Unfortunately, this is not an isolated incident. Ask any woman who went to have a natural birth at any private hospital in the capital, and she will tell you about her terrifying experience in the labour room and the constant pressure from the attending nurses and staff to opt for a C-section instead. Talking to a few new mothers recently, I came to know that doctors and nurses in the labour rooms do not provide any suggestions for pain relief during labour – which is an integral part of the natural birth process in developed countries. They hardly care about the mental well-being of the expectant mothers. Use of birthing chairs, birthing balls or any other tools to assist the expectant mothers is absent here. When my relative asked her gynaecologist whether she needed to do any kind of physical exercise prior to her delivery since she wanted a natural birth, the doctor showed no interest in the conversation.
Why is the system in our reputed private hospitals so inefficient when it comes to performing normal deliveries? Why can't they create a system maintaining the international standards? What I understand with my limited knowledge about the issue is that there could be two reasons. First, our private hospitals are profit-oriented and do not want to invest so much time into natural births when C-sections take much less time and bring more profit. Currently, 84 percent of C-sections performed in the country are done in private healthcare facilities. The second reason is the absence of professional midwives in these hospitals who have the skills to conduct normal deliveries.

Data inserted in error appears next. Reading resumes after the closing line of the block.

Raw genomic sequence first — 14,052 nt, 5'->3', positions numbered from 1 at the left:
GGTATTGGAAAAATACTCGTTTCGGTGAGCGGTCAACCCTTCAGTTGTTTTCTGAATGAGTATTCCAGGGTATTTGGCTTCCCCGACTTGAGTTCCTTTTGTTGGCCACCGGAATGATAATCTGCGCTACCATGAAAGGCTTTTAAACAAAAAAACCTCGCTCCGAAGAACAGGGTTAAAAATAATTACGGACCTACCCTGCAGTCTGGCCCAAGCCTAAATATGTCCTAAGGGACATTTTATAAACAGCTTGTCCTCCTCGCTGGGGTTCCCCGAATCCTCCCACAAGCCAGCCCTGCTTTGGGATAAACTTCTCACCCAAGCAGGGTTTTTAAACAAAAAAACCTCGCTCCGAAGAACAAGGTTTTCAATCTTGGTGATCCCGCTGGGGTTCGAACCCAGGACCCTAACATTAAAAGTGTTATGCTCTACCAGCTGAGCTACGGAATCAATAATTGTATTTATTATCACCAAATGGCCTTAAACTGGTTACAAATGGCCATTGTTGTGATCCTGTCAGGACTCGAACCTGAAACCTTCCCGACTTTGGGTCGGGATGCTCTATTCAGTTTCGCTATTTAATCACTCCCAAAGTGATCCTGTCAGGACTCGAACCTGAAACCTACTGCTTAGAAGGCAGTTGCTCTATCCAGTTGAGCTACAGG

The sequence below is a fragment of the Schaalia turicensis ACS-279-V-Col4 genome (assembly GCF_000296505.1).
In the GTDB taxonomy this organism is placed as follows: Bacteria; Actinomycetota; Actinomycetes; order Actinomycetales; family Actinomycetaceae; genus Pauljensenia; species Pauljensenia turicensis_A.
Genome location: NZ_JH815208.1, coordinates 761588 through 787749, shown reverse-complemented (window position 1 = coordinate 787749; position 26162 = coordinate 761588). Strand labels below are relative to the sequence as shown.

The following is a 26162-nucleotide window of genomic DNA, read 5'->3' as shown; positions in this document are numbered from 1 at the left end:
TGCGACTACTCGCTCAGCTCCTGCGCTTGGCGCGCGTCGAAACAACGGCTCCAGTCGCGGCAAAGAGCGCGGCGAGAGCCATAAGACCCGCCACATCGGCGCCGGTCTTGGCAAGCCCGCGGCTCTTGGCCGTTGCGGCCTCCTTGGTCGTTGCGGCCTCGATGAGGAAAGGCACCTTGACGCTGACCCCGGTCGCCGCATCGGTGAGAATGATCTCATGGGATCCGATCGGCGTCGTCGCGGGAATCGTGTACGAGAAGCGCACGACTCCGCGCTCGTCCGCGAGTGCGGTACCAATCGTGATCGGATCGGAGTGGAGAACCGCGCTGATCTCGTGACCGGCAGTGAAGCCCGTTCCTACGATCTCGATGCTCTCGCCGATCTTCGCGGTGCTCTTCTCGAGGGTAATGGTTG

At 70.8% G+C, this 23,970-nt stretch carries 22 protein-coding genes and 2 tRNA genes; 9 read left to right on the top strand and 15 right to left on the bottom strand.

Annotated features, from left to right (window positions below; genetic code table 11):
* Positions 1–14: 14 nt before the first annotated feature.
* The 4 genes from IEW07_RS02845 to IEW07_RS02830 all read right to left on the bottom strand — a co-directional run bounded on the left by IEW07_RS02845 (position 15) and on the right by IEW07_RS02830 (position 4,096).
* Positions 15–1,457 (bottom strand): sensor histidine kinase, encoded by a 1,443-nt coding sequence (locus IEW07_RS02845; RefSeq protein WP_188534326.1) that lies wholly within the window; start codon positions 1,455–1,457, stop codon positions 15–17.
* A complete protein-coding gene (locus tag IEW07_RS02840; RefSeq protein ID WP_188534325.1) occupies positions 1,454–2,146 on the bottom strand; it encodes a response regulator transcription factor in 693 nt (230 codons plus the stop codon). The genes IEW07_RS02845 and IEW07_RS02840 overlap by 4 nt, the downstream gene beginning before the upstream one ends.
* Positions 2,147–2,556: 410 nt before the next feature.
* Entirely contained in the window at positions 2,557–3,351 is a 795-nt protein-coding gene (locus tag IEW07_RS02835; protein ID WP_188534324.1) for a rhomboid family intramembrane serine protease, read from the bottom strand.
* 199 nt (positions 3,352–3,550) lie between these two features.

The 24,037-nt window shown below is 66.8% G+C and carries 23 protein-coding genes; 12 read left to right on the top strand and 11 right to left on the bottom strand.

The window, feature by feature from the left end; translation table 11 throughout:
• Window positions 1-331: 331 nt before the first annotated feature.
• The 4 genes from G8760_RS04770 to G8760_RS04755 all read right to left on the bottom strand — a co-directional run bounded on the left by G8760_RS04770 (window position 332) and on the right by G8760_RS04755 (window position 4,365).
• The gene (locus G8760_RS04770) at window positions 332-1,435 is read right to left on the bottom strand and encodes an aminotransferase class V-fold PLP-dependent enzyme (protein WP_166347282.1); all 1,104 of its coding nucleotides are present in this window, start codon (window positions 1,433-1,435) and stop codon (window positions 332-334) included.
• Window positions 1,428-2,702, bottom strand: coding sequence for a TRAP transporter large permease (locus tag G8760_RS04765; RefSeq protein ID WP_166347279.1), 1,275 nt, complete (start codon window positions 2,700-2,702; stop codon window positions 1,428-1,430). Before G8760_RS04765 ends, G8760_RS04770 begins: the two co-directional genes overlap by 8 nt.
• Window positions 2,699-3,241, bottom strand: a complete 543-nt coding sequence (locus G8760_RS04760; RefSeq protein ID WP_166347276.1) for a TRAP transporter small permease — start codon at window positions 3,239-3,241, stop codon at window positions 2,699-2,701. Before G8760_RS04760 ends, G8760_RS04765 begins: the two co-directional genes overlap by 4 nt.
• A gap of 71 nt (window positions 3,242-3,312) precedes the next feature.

Unfortunately, while normal deliveries are always conducted by professional midwives in other countries, in Bangladesh, patients are dependent on their gynaecologists and obstetricians, who mostly perform C-section surgeries. It is not at all surprising because doctors are not supposed to conduct normal deliveries; they should only come forward when anything goes wrong with the natural birth process. However, there are a few doctors in our private hospitals who encourage their patients to go for normal deliveries. But the question is, do they have trained midwives in the hospitals to assist such deliveries? If not, why? If there were trained midwives in the labour room of Central Hospital, the doctors might not have to go for a C-section operation, and Akhi and her newborn baby's lives might have been saved.
The question that further bothers me is, if normal deliveries can be conducted regularly in our upazila health complexes, why can't that happen in our private hospitals? Why can't all our hospitals have a team of skilled midwives to conduct such deliveries? Akhi and her newborn's deaths have exposed the misguided approach that our private hospitals have taken regarding childbirth, normal deliveries, and C-sections. The time has come now to question these malpractices and demand the much-needed reforms in our healthcare system.
Since Akhi's husband filed a case immediately after his baby's death, we saw some action being taken by police. Our health authorities also took some measures, such as shutting down the operation theatre and intensive care unit of the hospital, directing Akhi's supervising doctor to refrain from providing service at that hospital until further notice, etc. But given the severity of the incident, these steps are not enough. The DGHS must dig deep into the incident and find out the real reasons behind what happened, following which the state should take legal actions against those responsible. The Bangladesh Medical and Dental Council should also play its part now that Akhi's husband has filed a complaint with it, accusing the authorities of Central Hospital and Dr Sangjukta Saha and seeking justice for the deaths of his wife and newborn. Only by holding those responsible to account can such crimes of medical negligence be prevented.
Naznin Tithi is a member of the editorial team at The Daily Star.